Anti-Aging and Aesthetic Medicine: The Silent Rise Of This Multibillion Dollar Industry
Sai Balasubramanian, J.D.
Jan. 28, 2021 (Forbes) — Aging is an inevitable phenomenon. Over the last 40 years, there has been an incredible focus on the aesthetics of aging, particularly with an emphasis on cosmetic anti-aging therapies. These efforts have faced their share of controversy, as scientists continue to debunk false advertising and anti-aging therapies that are not backed by evidence-based medicine. Nonetheless, regardless of the controversy, an entire industry and therapeutic cosmos has silently grown around the promise of aesthetic rejuvenation.
The anti-aging market is positioned to reach $271 billion by 2024. Studies report that anti-wrinkle products alone will reach $12.8 billion dollars in market share by 2027. The American Society of Plastic Surgeons also noted the growth in rates of cosmetic surgery procedures from the year 2000 to 2018: breast augmentation procedures increased by 48%, abdominoplasty (“tummy tuck”) procedures were up by 107%, and most notably, the use of Botox injections increased by an astounding 845%. According to this report, there has been an overall increase by 163% in the number of total cosmetic procedures from the year 2000 to 2018. Indeed, these startling figures not only indicate the immense value of this market, but also point to an industry that shows no signs of slowing down.
Congruently, healthcare providers and practices have also benefited from this immense growth. An Allegran/BSM Medical Aesthetics Database study found that revenues have steadily increased for medical aesthetic and dermatology practices/clinics across the USA, due in large part to providers offering more varied aesthetic services and hiring staff dedicated solely to this business. Industry growth is likely also due to the fact that the practice of cosmetic medicine, which was once a domain reserved solely for dermatologists and plastic surgeons, is now being practiced by other specialists; in a 2014 survey, it was reported that upto 22% of family physicians are now providing some form of cosmetic and aesthetic medicine in their practices. Thus, this phenomenon is permeating all aspects of the modern healthcare practice.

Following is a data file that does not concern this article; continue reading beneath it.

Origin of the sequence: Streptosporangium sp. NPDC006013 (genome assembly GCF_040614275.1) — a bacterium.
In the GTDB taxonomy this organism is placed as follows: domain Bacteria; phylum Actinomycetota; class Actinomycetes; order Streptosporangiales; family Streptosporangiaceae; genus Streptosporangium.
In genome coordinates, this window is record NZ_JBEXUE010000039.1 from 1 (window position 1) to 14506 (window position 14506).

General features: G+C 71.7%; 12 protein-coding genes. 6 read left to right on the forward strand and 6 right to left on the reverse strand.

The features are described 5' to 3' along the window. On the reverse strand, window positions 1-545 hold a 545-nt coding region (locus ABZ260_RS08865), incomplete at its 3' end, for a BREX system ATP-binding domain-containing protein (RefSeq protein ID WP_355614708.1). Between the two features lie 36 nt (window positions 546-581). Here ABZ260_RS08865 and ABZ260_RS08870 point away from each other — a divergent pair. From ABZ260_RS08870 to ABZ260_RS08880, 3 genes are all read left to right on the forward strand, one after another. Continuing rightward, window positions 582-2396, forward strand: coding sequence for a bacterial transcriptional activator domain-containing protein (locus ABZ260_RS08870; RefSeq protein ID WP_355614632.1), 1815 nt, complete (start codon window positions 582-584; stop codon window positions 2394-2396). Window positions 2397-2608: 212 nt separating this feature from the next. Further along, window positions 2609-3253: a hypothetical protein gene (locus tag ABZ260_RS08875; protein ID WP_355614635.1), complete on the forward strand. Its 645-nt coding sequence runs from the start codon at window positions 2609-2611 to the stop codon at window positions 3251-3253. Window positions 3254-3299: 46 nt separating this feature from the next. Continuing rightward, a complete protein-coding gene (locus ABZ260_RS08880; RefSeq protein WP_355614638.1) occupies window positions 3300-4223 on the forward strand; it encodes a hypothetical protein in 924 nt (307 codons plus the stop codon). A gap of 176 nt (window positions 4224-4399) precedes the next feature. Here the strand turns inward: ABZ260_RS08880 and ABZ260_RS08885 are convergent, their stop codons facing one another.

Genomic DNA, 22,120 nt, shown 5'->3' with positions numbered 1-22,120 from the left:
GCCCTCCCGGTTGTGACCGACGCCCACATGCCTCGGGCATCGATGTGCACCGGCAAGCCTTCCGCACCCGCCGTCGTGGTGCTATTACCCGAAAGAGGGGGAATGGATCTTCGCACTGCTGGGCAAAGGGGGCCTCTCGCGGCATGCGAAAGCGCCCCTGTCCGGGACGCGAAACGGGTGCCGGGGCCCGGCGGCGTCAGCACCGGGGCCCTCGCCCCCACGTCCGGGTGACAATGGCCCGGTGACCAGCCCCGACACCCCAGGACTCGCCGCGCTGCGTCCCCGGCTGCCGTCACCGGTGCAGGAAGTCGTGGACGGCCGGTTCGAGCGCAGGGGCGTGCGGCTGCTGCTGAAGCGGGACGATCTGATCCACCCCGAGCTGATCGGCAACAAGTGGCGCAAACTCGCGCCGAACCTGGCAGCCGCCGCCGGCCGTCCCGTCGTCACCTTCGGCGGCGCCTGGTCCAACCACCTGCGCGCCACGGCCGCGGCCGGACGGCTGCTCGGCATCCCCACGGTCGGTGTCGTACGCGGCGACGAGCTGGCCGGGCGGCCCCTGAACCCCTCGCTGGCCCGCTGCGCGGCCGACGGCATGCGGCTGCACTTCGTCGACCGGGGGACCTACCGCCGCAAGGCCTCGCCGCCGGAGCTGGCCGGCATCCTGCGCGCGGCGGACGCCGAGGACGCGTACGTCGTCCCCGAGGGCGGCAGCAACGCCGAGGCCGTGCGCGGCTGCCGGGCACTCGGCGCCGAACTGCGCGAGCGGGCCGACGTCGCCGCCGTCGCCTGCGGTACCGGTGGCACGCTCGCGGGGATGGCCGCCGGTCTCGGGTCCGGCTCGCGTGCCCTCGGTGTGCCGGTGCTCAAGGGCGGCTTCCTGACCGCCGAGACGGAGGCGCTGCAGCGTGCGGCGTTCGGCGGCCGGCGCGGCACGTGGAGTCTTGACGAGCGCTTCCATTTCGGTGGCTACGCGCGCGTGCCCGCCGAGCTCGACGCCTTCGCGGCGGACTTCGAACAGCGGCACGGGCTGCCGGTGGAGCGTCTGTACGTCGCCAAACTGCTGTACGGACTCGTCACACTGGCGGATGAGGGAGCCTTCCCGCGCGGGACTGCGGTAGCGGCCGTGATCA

However, as with any multibillion dollar industry that undergoes dramatic and exponential growth, the rapid rise of the anti-aging market has caused controversy. In 2008, a group of 51 scientists published a groundbreaking scientific report, raising concerns around the lack of scientific and evidence-based medicine behind some anti-aging treatments. More recently, the U.S. Food and Drug Administration is similarly attempting to address concerns in this area, warning consumers about sham products and cosmetic myths. Fortunately, there is a growing scientific community that is focused on educating the public about evidence-based anti-aging strategies and techniques, so that consumers are well informed and aware of genuine, scientifically proven therapies.
Ultimately, however, in order to responsibly grow this industry, certain parameters need to be maintained. As with any other medical procedure or pharmaceutical product, regulators and practitioners alike need to be increasingly wary of new or untested products that claim to have anti-aging effects without significant evidence-based backing. The same should be said about the practice of actually administering these products to patients. Anti-aging therapy should be considered a form of medical practice, and as with any form of medicine, it is imperative that governing bodies place strict standards of competency, training, and technical pre-requisites prior to allowing practitioners to administer these therapies on their own accord. These steps will certainly be necessary in the coming decades, as there is no doubt that public demand will continue to fuel this phenomenon. However, maintaining close oversight and a strict emphasis on evidenced-based medicine, is the only way to ensure the safe, sustainable, and patient-centered growth of this robust industry.